World Bank Study to support Connectivity Agenda in Indonesia

November 12, 2013

Indonesia’s state port authority, Pelindo II, to benefit from World Bank advisory services to help sharpen focus of logistics reform and strengthen connectivity.

JAKARTA, November 12, 2013 – The World Bank signed an agreement today with the Indonesia Port Corporation (IPC) or Pelindo II to provide advisory work in an effort to advance the government’s connectivity agenda.

The service, referred to in the World Bank as a Reimbursable Advisory Service, or RAS, will help outline a strategy to improve Indonesia's current logistics system, by identifying a list of policy priorities that will have the most impact in reducing the country's freight logistics costs.

“Reimbursable advisory services are widely used in middle income countries in Eastern Europe and Latin America. Our partnership with the IPC marks an important deepening of our long-standing partnership with Indonesia, and we look forward to exploring more ways on how to better deliver shared prosperity to all Indonesians," says World Bank Vice President for East Asia and the Pacific, Axel van Trotsenburg.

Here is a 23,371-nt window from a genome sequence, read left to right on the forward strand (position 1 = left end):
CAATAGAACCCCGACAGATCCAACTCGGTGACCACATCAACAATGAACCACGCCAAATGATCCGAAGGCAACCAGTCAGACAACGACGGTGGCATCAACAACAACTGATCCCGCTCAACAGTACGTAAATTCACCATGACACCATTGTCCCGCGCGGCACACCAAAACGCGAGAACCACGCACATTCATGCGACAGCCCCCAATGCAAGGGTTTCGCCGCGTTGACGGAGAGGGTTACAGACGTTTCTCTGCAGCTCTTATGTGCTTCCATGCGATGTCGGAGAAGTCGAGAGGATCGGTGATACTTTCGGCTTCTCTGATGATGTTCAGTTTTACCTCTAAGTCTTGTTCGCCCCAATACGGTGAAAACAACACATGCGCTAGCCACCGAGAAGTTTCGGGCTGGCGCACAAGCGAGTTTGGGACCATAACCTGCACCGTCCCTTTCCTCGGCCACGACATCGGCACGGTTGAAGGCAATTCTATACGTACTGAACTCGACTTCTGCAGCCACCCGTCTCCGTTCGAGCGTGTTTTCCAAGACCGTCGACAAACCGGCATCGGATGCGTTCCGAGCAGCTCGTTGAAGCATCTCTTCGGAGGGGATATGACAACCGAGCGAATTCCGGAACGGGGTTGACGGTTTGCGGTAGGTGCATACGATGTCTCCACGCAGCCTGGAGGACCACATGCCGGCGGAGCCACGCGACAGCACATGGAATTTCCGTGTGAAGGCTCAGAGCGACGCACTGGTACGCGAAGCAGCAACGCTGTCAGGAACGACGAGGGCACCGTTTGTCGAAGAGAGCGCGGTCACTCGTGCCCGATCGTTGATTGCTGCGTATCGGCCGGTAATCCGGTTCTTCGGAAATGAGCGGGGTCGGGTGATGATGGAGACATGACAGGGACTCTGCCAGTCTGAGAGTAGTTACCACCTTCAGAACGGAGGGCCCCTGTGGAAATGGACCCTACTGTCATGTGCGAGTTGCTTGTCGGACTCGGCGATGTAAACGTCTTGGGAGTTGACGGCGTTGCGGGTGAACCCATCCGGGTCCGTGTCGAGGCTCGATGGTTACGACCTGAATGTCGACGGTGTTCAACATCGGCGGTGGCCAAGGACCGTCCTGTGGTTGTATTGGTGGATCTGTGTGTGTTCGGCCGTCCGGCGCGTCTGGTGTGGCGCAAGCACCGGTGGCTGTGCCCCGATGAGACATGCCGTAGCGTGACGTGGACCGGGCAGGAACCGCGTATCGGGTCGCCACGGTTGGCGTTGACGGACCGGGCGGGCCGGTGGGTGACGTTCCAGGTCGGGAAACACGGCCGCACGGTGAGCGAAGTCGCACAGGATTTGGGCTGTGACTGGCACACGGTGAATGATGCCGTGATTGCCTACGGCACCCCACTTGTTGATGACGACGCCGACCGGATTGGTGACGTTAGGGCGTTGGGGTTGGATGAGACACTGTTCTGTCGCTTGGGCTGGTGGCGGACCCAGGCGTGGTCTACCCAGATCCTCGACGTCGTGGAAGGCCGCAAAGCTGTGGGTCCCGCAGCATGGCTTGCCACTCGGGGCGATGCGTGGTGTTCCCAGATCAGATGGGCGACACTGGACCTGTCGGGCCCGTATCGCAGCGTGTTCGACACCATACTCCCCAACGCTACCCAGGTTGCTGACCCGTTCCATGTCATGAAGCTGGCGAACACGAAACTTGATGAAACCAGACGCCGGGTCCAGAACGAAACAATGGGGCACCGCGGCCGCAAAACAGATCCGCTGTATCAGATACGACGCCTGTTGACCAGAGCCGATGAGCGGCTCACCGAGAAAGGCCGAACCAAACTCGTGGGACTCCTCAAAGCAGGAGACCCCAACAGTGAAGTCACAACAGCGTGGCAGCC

High logistics costs impede Indonesia's economic growth. The World Bank 2012 “Logistics Performance Indicator” report ranks Indonesia 59th out of 155 countries, well behind other middle-income countries in the region. Often it is less expensive to import, for example, oranges from China than rather than from within Indonesia. Poor logistics connectivity also constrains the potential of the regions, increasing general living costs.

Higher investment in infrastructure is urgently needed, yet Indonesia’s infrastructure investment during the 2010-11 period is among the lowest in Asia, at less than 4 percent of GDP. China, Thailand and Vietnam all spend more than 7 percent of their GDPs on infrastructure.

"The costs of logistics across Indonesia account for some 24 per cent of GDP (Gross Domestic Product), higher than in neighboring countries. Cutting down costs and improving the quality of logistics and transport systems would vastly improve Indonesia’s access to international markets and increase trade," says Henry Sandee, a senior trade specialist at the World Bank.

Under a memorandum of understanding signed with the World Bank last May, the IPC also expressed interest to explore the possibility of financing a second study on port development in Indonesia.

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